Managing The Work/Life Balance with Abbey Cooke from She Means Business Events

‘GOOD stories get read, then get archived or used once, but more than likely they often get forgotten about…GREAT stories last a lifetime- any story, even an event, no matter how big or small should always take your guests on a journey’.

  1. What made you decide to start your own business?

I studied a Bachelor of Business majoring in Marketing and Human Resources at University for 4 years, and studied an Executive Certificate in Event Management.

I then established myself in the financial industry in a global role for 6 years, which is where I realised my passion and enthusiasm for event management.  I have managed complex logistical events spanning both the international and domestic market, across a variety of industries, which have showcased my superior event management skills and professional execution of events.

She Means Business Events (SMBE ~ officially launching in May 2017) was born from my desire to spend more time in South Australia, and my passion and love of bringing people together in the one space and creating memories!

 I have a keen eye for detail, complemented with perfectionism, which ensures a uniquely created SMBE event.  SMBE adds a modern and trendy spin on events for both our corporate and private clients which are flawlessly executed.

abbey
Abbey Cooke, Owner/Director ~ She Means Business Events

2. What/Who inspires you in life and work?

I have to admit I find it very hard to answer this question.  Inspiration is stimulation for the human mind to learn, create, achieve, and to give. I believe that all great accomplishments are a result of motivation, encouragement and are spawned by inspiration.

So, what inspires me to be successful, and why am I inspired? For some time, I’ve been following inspiring leaders, entrepreneurs, and business movers-and-shakers, and I’m still awed and amazed at how much there is out in the world to be inspired by! I’m happy to say that I am now constantly inspired by men and women who are 100 steps ahead of me, doing what I long to, in the way I long to do it, with authenticity, clarity, grace and power.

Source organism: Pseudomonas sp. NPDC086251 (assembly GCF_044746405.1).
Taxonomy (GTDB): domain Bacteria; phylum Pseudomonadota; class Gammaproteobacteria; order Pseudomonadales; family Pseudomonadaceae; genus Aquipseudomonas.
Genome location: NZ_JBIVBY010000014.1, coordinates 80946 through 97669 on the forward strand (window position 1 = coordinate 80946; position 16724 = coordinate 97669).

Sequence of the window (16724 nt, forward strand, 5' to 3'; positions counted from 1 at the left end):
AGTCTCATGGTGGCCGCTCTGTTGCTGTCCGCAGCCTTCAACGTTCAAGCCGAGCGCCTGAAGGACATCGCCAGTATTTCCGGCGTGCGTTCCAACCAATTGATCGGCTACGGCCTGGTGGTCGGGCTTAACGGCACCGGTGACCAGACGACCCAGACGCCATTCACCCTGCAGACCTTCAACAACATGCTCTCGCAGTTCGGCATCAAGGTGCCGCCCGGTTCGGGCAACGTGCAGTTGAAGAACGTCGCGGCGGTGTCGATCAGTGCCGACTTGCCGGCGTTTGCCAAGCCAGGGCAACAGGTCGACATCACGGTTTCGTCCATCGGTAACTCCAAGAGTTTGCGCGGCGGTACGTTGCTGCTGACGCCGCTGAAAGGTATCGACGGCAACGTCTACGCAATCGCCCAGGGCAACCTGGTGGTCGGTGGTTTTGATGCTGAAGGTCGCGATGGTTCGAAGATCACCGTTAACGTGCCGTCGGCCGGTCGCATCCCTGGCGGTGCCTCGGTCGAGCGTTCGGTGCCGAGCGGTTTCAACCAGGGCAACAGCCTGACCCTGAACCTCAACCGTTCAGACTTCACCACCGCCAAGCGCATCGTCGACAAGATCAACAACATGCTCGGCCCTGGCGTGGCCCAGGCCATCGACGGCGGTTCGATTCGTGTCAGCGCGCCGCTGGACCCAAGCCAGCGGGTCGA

I am fortunate enough that I have been inspired and mentored by some wonderful people both domestically and internationally, the most influential and inspiring motto coming from my Adelaide based mentor which SMBE currently lives by…

Bite off more than you can chew, and then chew like buggery!”

3. How do you find the work/life balance and your Top 3 tips for balancing life and work?

If you’ve been sitting at your desk reading about SMBE, daydreaming about the glamorous life of owning your own events company, it’s time to wake up! Starting up any business can be brutal in this socioeconomic climate and to be successful you have to face reality – hard work, long days (and nights), and a whole lot of coffee and networking!

It’s not all doom and gloom though, once you’ve taken the leap and decided to start! Here are a few of my tips for managing and maintaining a healthy work/life balance.

  • Step away from the email

At some point, almost everyone becomes addicted! For me, it started when I starting working for a global company. I wanted to be available 24/7 to my team who were located in multiple locations around the world.  My ‘new email’ alert would constantly sound throughout the day/night and my Inbox began to control my life. It wasn’t until a good friend of mine would confiscate my phone during our catch ups, that I truly realised that I was in fact an addict, and how much I was missing out on around me,

Would you believe that scientists have actually established a clear link between spending time on email and stress?  In other words, the more frequently we check our email, the more frazzled we feel!